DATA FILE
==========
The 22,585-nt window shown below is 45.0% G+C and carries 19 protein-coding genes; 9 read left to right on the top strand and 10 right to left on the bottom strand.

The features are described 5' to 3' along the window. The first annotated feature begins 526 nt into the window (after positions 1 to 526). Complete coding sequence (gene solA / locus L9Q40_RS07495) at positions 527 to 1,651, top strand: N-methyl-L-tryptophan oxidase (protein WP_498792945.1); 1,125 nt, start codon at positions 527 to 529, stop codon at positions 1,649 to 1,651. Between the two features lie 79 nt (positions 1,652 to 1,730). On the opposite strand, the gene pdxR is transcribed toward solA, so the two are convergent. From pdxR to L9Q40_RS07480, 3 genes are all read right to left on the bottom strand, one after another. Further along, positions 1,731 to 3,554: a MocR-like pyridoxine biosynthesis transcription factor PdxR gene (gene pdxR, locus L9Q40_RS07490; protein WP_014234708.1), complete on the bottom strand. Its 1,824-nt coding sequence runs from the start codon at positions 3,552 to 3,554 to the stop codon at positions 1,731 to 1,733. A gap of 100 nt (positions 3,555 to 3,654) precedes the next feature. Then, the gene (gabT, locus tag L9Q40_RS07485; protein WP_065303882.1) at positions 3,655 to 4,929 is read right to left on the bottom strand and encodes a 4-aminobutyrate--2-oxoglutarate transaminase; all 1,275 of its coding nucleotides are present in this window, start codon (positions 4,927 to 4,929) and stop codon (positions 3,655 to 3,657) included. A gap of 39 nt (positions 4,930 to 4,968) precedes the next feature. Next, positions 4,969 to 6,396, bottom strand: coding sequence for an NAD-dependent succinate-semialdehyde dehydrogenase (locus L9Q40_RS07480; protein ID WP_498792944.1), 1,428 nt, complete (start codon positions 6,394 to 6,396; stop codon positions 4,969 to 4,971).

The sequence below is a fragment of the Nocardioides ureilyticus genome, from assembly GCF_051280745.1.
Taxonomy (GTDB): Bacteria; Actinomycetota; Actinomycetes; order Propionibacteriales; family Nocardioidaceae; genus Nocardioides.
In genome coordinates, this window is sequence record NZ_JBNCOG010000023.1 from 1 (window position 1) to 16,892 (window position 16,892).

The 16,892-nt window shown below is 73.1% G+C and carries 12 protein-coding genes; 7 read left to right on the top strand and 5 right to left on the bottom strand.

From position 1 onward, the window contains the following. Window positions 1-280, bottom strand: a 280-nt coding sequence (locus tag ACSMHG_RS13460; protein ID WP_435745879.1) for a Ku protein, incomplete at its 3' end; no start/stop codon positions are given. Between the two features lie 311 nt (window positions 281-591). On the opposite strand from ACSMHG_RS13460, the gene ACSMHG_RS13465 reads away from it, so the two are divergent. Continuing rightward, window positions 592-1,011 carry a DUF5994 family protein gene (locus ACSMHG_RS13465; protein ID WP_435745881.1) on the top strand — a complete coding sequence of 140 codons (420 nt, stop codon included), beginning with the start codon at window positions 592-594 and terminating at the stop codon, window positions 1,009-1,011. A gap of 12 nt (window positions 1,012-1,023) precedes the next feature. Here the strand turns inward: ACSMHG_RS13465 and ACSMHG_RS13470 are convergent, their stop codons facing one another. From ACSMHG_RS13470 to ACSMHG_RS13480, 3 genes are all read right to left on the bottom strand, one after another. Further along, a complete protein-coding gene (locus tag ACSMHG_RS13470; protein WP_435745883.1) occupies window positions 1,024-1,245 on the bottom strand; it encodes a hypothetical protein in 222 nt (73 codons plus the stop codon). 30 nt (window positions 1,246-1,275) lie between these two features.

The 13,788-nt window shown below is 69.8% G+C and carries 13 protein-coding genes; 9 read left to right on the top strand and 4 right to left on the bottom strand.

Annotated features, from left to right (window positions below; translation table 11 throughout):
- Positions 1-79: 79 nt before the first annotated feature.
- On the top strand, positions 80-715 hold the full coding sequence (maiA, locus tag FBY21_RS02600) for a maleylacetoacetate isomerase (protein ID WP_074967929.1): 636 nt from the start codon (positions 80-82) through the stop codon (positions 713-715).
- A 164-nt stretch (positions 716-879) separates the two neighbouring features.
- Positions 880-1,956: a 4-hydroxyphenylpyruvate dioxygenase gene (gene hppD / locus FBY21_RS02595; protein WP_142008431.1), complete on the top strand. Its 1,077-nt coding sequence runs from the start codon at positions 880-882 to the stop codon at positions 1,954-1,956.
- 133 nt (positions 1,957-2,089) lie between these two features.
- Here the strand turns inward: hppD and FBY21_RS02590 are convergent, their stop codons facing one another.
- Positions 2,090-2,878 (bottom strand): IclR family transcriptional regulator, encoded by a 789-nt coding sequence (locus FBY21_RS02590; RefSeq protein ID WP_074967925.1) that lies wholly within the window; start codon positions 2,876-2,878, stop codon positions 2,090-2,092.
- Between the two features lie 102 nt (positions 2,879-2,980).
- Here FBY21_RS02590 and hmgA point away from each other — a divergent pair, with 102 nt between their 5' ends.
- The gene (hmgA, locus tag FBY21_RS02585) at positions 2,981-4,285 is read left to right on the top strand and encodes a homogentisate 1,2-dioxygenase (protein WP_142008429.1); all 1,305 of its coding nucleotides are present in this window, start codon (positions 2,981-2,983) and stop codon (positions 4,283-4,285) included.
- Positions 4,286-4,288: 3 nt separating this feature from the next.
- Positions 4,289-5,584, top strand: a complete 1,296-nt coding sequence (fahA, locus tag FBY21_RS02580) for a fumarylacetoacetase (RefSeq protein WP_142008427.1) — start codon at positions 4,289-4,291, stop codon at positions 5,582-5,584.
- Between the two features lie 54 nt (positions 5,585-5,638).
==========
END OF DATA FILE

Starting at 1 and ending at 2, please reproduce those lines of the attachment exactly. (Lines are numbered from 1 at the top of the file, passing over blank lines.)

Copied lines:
The 22,585-nt window shown below is 45.0% G+C and carries 19 protein-coding genes; 9 read left to right on the top strand and 10 right to left on the bottom strand.

The features are described 5' to 3' along the window. The first annotated feature begins 526 nt into the window (after positions 1 to 526). Complete coding sequence (gene solA / locus L9Q40_RS07495) at positions 527 to 1,651, top strand: N-methyl-L-tryptophan oxidase (protein WP_498792945.1); 1,125 nt, start codon at positions 527 to 529, stop codon at positions 1,649 to 1,651. Between the two features lie 79 nt (positions 1,652 to 1,730). On the opposite strand, the gene pdxR is transcribed toward solA, so the two are convergent. From pdxR to L9Q40_RS07480, 3 genes are all read right to left on the bottom strand, one after another. Further along, positions 1,731 to 3,554: a MocR-like pyridoxine biosynthesis transcription factor PdxR gene (gene pdxR, locus L9Q40_RS07490; protein WP_014234708.1), complete on the bottom strand. Its 1,824-nt coding sequence runs from the start codon at positions 3,552 to 3,554 to the stop codon at positions 1,731 to 1,733. A gap of 100 nt (positions 3,555 to 3,654) precedes the next feature. Then, the gene (gabT, locus tag L9Q40_RS07485; protein WP_065303882.1) at positions 3,655 to 4,929 is read right to left on the bottom strand and encodes a 4-aminobutyrate--2-oxoglutarate transaminase; all 1,275 of its coding nucleotides are present in this window, start codon (positions 4,927 to 4,929) and stop codon (positions 3,655 to 3,657) included. A gap of 39 nt (positions 4,930 to 4,968) precedes the next feature. Next, positions 4,969 to 6,396, bottom strand: coding sequence for an NAD-dependent succinate-semialdehyde dehydrogenase (locus L9Q40_RS07480; protein ID WP_498792944.1), 1,428 nt, complete (start codon positions 6,394 to 6,396; stop codon positions 4,969 to 4,971).